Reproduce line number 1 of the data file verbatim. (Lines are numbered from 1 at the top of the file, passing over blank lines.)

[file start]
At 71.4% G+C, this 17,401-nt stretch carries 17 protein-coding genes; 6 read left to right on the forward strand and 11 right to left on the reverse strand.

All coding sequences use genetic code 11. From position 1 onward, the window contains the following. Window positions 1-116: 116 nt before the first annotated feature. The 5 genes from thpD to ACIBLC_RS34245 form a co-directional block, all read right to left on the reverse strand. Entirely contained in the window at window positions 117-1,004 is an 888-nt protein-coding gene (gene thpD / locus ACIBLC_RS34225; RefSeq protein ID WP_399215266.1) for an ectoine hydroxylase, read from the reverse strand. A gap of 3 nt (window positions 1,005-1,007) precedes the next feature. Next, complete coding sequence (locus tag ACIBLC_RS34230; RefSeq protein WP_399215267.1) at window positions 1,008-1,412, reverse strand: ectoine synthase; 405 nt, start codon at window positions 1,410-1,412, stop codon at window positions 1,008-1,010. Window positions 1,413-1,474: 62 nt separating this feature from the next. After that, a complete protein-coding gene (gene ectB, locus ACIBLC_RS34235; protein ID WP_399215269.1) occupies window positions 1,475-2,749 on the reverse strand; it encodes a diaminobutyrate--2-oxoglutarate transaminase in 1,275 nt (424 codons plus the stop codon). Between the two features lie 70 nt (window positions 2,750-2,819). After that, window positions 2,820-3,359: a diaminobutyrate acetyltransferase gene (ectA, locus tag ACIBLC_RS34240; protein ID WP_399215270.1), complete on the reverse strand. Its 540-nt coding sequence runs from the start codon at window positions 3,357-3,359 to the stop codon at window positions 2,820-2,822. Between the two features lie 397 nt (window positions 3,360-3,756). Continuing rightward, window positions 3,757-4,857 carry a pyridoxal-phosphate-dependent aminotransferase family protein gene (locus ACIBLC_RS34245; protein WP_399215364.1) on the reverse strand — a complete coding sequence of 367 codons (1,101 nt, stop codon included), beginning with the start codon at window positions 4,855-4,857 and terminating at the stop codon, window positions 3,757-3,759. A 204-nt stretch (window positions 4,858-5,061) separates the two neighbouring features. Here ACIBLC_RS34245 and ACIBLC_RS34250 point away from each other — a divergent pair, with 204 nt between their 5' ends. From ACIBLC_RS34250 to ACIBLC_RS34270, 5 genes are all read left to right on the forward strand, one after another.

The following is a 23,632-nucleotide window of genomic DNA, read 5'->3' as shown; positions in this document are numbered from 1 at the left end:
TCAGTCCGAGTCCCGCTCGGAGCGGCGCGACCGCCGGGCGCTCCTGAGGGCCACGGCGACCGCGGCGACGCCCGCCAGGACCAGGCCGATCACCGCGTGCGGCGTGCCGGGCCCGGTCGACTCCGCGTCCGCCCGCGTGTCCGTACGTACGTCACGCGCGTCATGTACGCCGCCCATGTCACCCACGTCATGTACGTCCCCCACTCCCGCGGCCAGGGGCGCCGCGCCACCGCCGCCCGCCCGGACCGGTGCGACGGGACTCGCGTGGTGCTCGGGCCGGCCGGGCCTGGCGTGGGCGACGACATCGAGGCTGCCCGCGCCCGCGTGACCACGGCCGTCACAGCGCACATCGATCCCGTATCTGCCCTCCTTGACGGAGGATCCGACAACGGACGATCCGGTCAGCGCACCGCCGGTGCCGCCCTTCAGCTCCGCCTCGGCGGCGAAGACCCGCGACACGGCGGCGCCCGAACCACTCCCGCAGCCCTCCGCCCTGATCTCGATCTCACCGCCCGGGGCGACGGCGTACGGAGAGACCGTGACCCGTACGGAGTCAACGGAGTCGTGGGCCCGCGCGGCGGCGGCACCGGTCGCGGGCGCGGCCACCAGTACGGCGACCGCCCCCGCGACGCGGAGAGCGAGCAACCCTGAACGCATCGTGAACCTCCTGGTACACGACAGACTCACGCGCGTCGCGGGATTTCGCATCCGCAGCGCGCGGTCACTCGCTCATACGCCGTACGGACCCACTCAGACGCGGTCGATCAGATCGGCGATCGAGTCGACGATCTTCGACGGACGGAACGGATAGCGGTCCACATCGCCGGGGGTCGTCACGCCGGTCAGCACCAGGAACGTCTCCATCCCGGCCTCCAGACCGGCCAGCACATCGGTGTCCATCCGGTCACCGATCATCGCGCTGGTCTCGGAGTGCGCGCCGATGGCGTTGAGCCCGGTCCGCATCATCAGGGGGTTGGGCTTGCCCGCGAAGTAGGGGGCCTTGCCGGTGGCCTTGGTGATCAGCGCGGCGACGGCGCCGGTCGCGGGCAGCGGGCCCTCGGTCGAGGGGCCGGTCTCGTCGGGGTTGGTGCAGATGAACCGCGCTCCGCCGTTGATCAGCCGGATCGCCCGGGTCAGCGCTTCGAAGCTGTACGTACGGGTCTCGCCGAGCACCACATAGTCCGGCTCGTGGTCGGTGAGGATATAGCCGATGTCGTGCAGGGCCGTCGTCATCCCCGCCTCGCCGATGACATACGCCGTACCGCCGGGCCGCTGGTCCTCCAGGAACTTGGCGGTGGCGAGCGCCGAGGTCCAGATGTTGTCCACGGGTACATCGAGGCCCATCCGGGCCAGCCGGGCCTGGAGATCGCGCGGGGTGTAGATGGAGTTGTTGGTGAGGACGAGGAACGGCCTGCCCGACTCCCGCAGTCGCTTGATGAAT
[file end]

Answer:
At 71.4% G+C, this 17,401-nt stretch carries 17 protein-coding genes; 6 read left to right on the forward strand and 11 right to left on the reverse strand.